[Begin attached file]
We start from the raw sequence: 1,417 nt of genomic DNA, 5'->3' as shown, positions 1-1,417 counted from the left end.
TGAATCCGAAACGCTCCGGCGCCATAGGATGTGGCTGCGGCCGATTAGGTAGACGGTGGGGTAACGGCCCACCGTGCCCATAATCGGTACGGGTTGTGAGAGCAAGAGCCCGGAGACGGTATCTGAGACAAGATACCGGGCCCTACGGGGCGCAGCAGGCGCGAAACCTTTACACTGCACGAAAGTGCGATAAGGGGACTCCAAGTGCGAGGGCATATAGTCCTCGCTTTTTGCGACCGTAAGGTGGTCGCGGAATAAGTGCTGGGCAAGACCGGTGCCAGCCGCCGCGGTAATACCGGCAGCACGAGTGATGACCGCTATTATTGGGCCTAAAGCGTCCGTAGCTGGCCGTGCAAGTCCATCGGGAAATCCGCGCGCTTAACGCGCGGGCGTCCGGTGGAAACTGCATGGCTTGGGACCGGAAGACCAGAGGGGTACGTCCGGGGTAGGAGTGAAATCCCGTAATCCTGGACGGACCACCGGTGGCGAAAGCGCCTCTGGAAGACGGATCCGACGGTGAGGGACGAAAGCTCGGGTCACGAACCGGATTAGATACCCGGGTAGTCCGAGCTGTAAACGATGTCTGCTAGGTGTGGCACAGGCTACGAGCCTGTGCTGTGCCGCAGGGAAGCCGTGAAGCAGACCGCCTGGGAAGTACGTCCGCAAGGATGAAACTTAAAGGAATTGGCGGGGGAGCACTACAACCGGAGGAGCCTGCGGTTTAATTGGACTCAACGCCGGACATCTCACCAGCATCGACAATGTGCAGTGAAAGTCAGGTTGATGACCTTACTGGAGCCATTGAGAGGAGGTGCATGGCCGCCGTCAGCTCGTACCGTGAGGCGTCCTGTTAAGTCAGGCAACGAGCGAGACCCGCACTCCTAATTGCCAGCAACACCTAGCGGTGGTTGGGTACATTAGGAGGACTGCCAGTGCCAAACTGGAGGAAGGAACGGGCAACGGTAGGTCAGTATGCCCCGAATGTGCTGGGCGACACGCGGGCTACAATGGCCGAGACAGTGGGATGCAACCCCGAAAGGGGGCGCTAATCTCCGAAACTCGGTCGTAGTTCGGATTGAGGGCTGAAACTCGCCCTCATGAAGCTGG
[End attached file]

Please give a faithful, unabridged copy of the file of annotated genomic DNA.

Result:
We start from the raw sequence: 1,417 nt of genomic DNA, 5'->3' as shown, positions 1-1,417 counted from the left end.
TGAATCCGAAACGCTCCGGCGCCATAGGATGTGGCTGCGGCCGATTAGGTAGACGGTGGGGTAACGGCCCACCGTGCCCATAATCGGTACGGGTTGTGAGAGCAAGAGCCCGGAGACGGTATCTGAGACAAGATACCGGGCCCTACGGGGCGCAGCAGGCGCGAAACCTTTACACTGCACGAAAGTGCGATAAGGGGACTCCAAGTGCGAGGGCATATAGTCCTCGCTTTTTGCGACCGTAAGGTGGTCGCGGAATAAGTGCTGGGCAAGACCGGTGCCAGCCGCCGCGGTAATACCGGCAGCACGAGTGATGACCGCTATTATTGGGCCTAAAGCGTCCGTAGCTGGCCGTGCAAGTCCATCGGGAAATCCGCGCGCTTAACGCGCGGGCGTCCGGTGGAAACTGCATGGCTTGGGACCGGAAGACCAGAGGGGTACGTCCGGGGTAGGAGTGAAATCCCGTAATCCTGGACGGACCACCGGTGGCGAAAGCGCCTCTGGAAGACGGATCCGACGGTGAGGGACGAAAGCTCGGGTCACGAACCGGATTAGATACCCGGGTAGTCCGAGCTGTAAACGATGTCTGCTAGGTGTGGCACAGGCTACGAGCCTGTGCTGTGCCGCAGGGAAGCCGTGAAGCAGACCGCCTGGGAAGTACGTCCGCAAGGATGAAACTTAAAGGAATTGGCGGGGGAGCACTACAACCGGAGGAGCCTGCGGTTTAATTGGACTCAACGCCGGACATCTCACCAGCATCGACAATGTGCAGTGAAAGTCAGGTTGATGACCTTACTGGAGCCATTGAGAGGAGGTGCATGGCCGCCGTCAGCTCGTACCGTGAGGCGTCCTGTTAAGTCAGGCAACGAGCGAGACCCGCACTCCTAATTGCCAGCAACACCTAGCGGTGGTTGGGTACATTAGGAGGACTGCCAGTGCCAAACTGGAGGAAGGAACGGGCAACGGTAGGTCAGTATGCCCCGAATGTGCTGGGCGACACGCGGGCTACAATGGCCGAGACAGTGGGATGCAACCCCGAAAGGGGGCGCTAATCTCCGAAACTCGGTCGTAGTTCGGATTGAGGGCTGAAACTCGCCCTCATGAAGCTGG